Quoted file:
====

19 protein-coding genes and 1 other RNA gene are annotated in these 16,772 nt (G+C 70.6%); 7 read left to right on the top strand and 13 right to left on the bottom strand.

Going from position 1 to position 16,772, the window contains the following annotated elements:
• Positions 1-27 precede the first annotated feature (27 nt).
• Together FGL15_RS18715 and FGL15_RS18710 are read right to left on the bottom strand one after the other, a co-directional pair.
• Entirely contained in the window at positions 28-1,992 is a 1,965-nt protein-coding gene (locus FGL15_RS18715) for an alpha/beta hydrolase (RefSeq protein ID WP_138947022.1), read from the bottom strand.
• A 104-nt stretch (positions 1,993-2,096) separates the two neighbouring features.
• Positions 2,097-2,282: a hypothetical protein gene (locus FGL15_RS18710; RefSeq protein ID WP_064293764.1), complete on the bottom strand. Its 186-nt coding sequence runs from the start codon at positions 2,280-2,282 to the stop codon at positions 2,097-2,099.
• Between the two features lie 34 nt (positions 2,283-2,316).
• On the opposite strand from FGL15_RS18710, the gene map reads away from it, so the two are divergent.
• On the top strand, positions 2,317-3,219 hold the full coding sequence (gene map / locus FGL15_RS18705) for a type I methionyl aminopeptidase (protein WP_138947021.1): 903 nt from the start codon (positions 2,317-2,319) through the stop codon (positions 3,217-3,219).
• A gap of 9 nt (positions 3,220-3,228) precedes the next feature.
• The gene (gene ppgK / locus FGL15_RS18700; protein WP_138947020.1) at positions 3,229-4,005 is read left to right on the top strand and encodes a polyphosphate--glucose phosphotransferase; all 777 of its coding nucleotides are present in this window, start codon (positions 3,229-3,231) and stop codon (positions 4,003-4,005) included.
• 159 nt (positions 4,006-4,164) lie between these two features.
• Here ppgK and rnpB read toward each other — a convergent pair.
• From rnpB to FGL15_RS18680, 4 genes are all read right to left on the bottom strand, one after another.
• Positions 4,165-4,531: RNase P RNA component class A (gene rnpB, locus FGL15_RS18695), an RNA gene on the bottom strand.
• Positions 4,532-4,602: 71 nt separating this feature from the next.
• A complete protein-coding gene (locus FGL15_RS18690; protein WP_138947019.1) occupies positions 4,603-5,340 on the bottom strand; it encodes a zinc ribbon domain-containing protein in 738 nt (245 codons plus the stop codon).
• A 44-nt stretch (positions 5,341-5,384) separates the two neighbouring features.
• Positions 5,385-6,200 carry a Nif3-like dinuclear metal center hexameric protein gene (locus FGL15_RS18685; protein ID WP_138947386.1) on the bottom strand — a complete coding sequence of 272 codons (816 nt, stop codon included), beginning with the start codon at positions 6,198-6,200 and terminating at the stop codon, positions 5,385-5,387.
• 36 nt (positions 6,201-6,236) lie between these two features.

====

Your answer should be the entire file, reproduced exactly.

19 protein-coding genes and 1 other RNA gene are annotated in these 16,772 nt (G+C 70.6%); 7 read left to right on the top strand and 13 right to left on the bottom strand.

Going from position 1 to position 16,772, the window contains the following annotated elements:
• Positions 1-27 precede the first annotated feature (27 nt).
• Together FGL15_RS18715 and FGL15_RS18710 are read right to left on the bottom strand one after the other, a co-directional pair.
• Entirely contained in the window at positions 28-1,992 is a 1,965-nt protein-coding gene (locus FGL15_RS18715) for an alpha/beta hydrolase (RefSeq protein ID WP_138947022.1), read from the bottom strand.
• A 104-nt stretch (positions 1,993-2,096) separates the two neighbouring features.
• Positions 2,097-2,282: a hypothetical protein gene (locus FGL15_RS18710; RefSeq protein ID WP_064293764.1), complete on the bottom strand. Its 186-nt coding sequence runs from the start codon at positions 2,280-2,282 to the stop codon at positions 2,097-2,099.
• Between the two features lie 34 nt (positions 2,283-2,316).
• On the opposite strand from FGL15_RS18710, the gene map reads away from it, so the two are divergent.
• On the top strand, positions 2,317-3,219 hold the full coding sequence (gene map / locus FGL15_RS18705) for a type I methionyl aminopeptidase (protein WP_138947021.1): 903 nt from the start codon (positions 2,317-2,319) through the stop codon (positions 3,217-3,219).
• A gap of 9 nt (positions 3,220-3,228) precedes the next feature.
• The gene (gene ppgK / locus FGL15_RS18700; protein WP_138947020.1) at positions 3,229-4,005 is read left to right on the top strand and encodes a polyphosphate--glucose phosphotransferase; all 777 of its coding nucleotides are present in this window, start codon (positions 3,229-3,231) and stop codon (positions 4,003-4,005) included.
• 159 nt (positions 4,006-4,164) lie between these two features.
• Here ppgK and rnpB read toward each other — a convergent pair.
• From rnpB to FGL15_RS18680, 4 genes are all read right to left on the bottom strand, one after another.
• Positions 4,165-4,531: RNase P RNA component class A (gene rnpB, locus FGL15_RS18695), an RNA gene on the bottom strand.
• Positions 4,532-4,602: 71 nt separating this feature from the next.
• A complete protein-coding gene (locus FGL15_RS18690; protein WP_138947019.1) occupies positions 4,603-5,340 on the bottom strand; it encodes a zinc ribbon domain-containing protein in 738 nt (245 codons plus the stop codon).
• A 44-nt stretch (positions 5,341-5,384) separates the two neighbouring features.
• Positions 5,385-6,200 carry a Nif3-like dinuclear metal center hexameric protein gene (locus FGL15_RS18685; protein ID WP_138947386.1) on the bottom strand — a complete coding sequence of 272 codons (816 nt, stop codon included), beginning with the start codon at positions 6,198-6,200 and terminating at the stop codon, positions 5,385-5,387.
• 36 nt (positions 6,201-6,236) lie between these two features.